Work: Italian Concerto, BWV 971
About This Work
Johann Sebastian Bach's "Italian" Concerto is featured in his Clavierübung, Part 2. The preface to the first published edition of 1735 (issued by Christoph Weigl of Nuremberg) made it clear that this "Übung" (or
"exercise") was written exclusively for a two-manual harpsichord or Clavicymbal, and was, according to the composer himself, intended "for lovers of music, for their enjoyment," and not solely for the purposes of their technical advancement. The prescribed two-manual instrument was quite clearly a deliberate choice on Bach's part, since its use enabled the player and indeed the composer to explore new timbral contrasts and dynamic gradations that had been hitherto unavailable to keyboard players. Bach's early exploitation and championship of the expanded potentialities of the harpsichord partly accounted for the phenomenal growth in the popularity of the instrument, especially toward the end of Bach's life.
Described by J.A. Scheibe as "a perfect model of a well-designed solo concerto," Bach's "Concerto after the Italian Style" is not, as was once supposed, a reduction of a full keyboard concerto with orchestra, but rather an attempt at recreating the elements of concerto style in microcosm in a brilliant work for a solo instrument. This work manages to capture and sustain the fundamental principle of dialogue and exchange between concertino and ripieno groups found in any conventional concerto. Using a fascinating and intellectually rigorous alternation between solo and tutti passagework, Bach manages to assign the normal tutti function of the absent orchestra to the more powerful principal manual of the harpsichord, giving the virtuoso writing normally reserved for the soloist to the second manual. It would be reasonable to call the Italian Concerto a compendium-style work. In this regard at least, it has but one equal in the entire literature, this being the Concerto for Orchestra by Bartók.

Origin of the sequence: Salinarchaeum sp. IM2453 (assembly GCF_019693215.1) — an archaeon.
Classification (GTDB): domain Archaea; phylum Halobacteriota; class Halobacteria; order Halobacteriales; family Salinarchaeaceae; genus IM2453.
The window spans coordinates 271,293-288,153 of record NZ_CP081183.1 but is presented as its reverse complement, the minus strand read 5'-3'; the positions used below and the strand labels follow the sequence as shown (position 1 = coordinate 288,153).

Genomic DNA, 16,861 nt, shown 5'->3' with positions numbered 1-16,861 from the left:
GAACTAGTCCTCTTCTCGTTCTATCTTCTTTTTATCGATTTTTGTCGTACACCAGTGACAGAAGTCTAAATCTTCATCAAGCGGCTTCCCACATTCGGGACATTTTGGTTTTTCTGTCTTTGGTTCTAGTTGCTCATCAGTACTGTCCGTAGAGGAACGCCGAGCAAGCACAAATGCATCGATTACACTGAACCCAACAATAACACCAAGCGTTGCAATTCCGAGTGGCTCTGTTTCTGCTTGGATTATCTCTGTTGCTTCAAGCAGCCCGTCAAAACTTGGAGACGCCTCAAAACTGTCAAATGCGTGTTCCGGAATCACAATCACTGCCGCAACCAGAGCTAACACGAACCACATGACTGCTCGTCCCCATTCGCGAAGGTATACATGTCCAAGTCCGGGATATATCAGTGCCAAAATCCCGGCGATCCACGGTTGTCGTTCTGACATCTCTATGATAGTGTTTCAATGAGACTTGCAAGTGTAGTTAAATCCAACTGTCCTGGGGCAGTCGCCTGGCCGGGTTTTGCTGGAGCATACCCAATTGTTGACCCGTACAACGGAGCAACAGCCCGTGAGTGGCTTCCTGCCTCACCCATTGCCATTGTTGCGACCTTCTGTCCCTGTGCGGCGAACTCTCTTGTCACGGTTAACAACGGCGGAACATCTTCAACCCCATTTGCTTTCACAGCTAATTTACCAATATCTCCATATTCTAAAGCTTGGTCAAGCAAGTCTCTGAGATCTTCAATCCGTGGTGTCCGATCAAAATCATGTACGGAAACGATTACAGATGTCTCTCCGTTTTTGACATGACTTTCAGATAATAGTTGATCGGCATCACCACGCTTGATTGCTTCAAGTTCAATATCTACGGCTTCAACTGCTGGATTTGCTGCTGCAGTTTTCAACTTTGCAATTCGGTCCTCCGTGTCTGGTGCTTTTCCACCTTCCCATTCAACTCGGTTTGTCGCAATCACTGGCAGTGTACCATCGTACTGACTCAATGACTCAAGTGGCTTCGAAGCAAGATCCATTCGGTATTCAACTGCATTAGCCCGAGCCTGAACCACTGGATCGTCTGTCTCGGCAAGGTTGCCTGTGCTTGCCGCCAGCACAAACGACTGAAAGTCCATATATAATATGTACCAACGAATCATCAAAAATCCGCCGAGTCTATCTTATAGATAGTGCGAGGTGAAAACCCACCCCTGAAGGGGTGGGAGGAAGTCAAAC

In its ordering of movements, the work follows the standard Baroque concerto pattern, in which a central slow movement (Andante) is framed by two faster ones. Only in the central movement does the music take the form of a highly ornamented melody line for the right hand heard above a straightforward chordal accompaniment. Remarkably, however, the left hand part (in thirds) actually takes up the main melody of the brilliant opening movement (without tempo marking), already remarkable for its élan and bravura craftsmanship and for the way in which the music echoes contemporary orchestral technique so masterfully. The tonal scheme of the Presto finale is very simple, hardly veering away from tonic and dominant harmonies. The payoff here, however, is the tremendous vitality and dynamism of the music, based on nothing more complex than an F major ascending scale from which Bach crafts his essential materials. As one would expect from a master contrapuntist, the theme is heard in augmentation and diminution, in inversion and contrary motion, and indeed in a whole panoply of spectacular concatenations that leave the listener marveling by the close at the fact that this is a work for just one player, two hands, and two manuals!
- Michael Jameson
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